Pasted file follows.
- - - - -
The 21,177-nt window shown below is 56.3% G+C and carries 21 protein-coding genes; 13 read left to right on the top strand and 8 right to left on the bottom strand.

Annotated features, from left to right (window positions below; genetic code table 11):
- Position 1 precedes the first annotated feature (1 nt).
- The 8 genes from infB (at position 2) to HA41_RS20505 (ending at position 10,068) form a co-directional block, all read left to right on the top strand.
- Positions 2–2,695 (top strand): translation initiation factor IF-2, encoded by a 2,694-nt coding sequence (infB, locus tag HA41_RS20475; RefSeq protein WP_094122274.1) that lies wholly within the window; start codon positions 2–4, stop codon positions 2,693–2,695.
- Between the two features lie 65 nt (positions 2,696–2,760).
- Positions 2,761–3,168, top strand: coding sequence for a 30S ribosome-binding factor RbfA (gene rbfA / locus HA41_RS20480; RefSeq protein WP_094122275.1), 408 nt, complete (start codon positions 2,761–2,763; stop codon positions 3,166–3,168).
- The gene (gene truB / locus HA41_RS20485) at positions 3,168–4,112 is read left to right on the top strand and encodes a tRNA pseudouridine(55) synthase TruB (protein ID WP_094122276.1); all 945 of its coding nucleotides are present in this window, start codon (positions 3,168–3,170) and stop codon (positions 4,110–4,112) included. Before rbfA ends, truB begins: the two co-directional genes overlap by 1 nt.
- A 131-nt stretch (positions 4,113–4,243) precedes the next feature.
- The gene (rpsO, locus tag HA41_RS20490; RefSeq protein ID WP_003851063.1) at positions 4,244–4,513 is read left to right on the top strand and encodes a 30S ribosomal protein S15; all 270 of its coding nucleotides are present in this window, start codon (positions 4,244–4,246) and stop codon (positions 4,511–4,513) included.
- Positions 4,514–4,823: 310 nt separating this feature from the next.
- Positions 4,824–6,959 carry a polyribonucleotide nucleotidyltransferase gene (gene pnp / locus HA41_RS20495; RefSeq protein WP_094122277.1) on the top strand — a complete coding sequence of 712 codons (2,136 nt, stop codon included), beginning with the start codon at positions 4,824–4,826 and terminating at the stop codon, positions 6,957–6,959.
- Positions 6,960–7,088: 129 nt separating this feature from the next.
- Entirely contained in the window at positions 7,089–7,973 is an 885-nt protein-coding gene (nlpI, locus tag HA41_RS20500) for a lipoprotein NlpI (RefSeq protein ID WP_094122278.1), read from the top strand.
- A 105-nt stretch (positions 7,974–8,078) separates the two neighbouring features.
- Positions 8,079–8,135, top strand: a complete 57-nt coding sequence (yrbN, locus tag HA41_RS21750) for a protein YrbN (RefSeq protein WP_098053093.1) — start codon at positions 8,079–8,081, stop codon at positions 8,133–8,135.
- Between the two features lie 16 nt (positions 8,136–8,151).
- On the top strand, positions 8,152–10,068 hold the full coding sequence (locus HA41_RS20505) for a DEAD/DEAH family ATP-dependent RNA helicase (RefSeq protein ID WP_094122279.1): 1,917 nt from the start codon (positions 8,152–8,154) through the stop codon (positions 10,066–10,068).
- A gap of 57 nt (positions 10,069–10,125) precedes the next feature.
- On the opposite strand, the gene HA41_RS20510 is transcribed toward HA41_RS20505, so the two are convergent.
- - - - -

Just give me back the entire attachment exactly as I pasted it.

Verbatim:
The 21,177-nt window shown below is 56.3% G+C and carries 21 protein-coding genes; 13 read left to right on the top strand and 8 right to left on the bottom strand.

Annotated features, from left to right (window positions below; genetic code table 11):
- Position 1 precedes the first annotated feature (1 nt).
- The 8 genes from infB (at position 2) to HA41_RS20505 (ending at position 10,068) form a co-directional block, all read left to right on the top strand.
- Positions 2–2,695 (top strand): translation initiation factor IF-2, encoded by a 2,694-nt coding sequence (infB, locus tag HA41_RS20475; RefSeq protein WP_094122274.1) that lies wholly within the window; start codon positions 2–4, stop codon positions 2,693–2,695.
- Between the two features lie 65 nt (positions 2,696–2,760).
- Positions 2,761–3,168, top strand: coding sequence for a 30S ribosome-binding factor RbfA (gene rbfA / locus HA41_RS20480; RefSeq protein WP_094122275.1), 408 nt, complete (start codon positions 2,761–2,763; stop codon positions 3,166–3,168).
- The gene (gene truB / locus HA41_RS20485) at positions 3,168–4,112 is read left to right on the top strand and encodes a tRNA pseudouridine(55) synthase TruB (protein ID WP_094122276.1); all 945 of its coding nucleotides are present in this window, start codon (positions 3,168–3,170) and stop codon (positions 4,110–4,112) included. Before rbfA ends, truB begins: the two co-directional genes overlap by 1 nt.
- A 131-nt stretch (positions 4,113–4,243) precedes the next feature.
- The gene (rpsO, locus tag HA41_RS20490; RefSeq protein ID WP_003851063.1) at positions 4,244–4,513 is read left to right on the top strand and encodes a 30S ribosomal protein S15; all 270 of its coding nucleotides are present in this window, start codon (positions 4,244–4,246) and stop codon (positions 4,511–4,513) included.
- Positions 4,514–4,823: 310 nt separating this feature from the next.
- Positions 4,824–6,959 carry a polyribonucleotide nucleotidyltransferase gene (gene pnp / locus HA41_RS20495; RefSeq protein WP_094122277.1) on the top strand — a complete coding sequence of 712 codons (2,136 nt, stop codon included), beginning with the start codon at positions 4,824–4,826 and terminating at the stop codon, positions 6,957–6,959.
- Positions 6,960–7,088: 129 nt separating this feature from the next.
- Entirely contained in the window at positions 7,089–7,973 is an 885-nt protein-coding gene (nlpI, locus tag HA41_RS20500) for a lipoprotein NlpI (RefSeq protein ID WP_094122278.1), read from the top strand.
- A 105-nt stretch (positions 7,974–8,078) separates the two neighbouring features.
- Positions 8,079–8,135, top strand: a complete 57-nt coding sequence (yrbN, locus tag HA41_RS21750) for a protein YrbN (RefSeq protein WP_098053093.1) — start codon at positions 8,079–8,081, stop codon at positions 8,133–8,135.
- Between the two features lie 16 nt (positions 8,136–8,151).
- On the top strand, positions 8,152–10,068 hold the full coding sequence (locus HA41_RS20505) for a DEAD/DEAH family ATP-dependent RNA helicase (RefSeq protein ID WP_094122279.1): 1,917 nt from the start codon (positions 8,152–8,154) through the stop codon (positions 10,066–10,068).
- A gap of 57 nt (positions 10,069–10,125) precedes the next feature.
- On the opposite strand, the gene HA41_RS20510 is transcribed toward HA41_RS20505, so the two are convergent.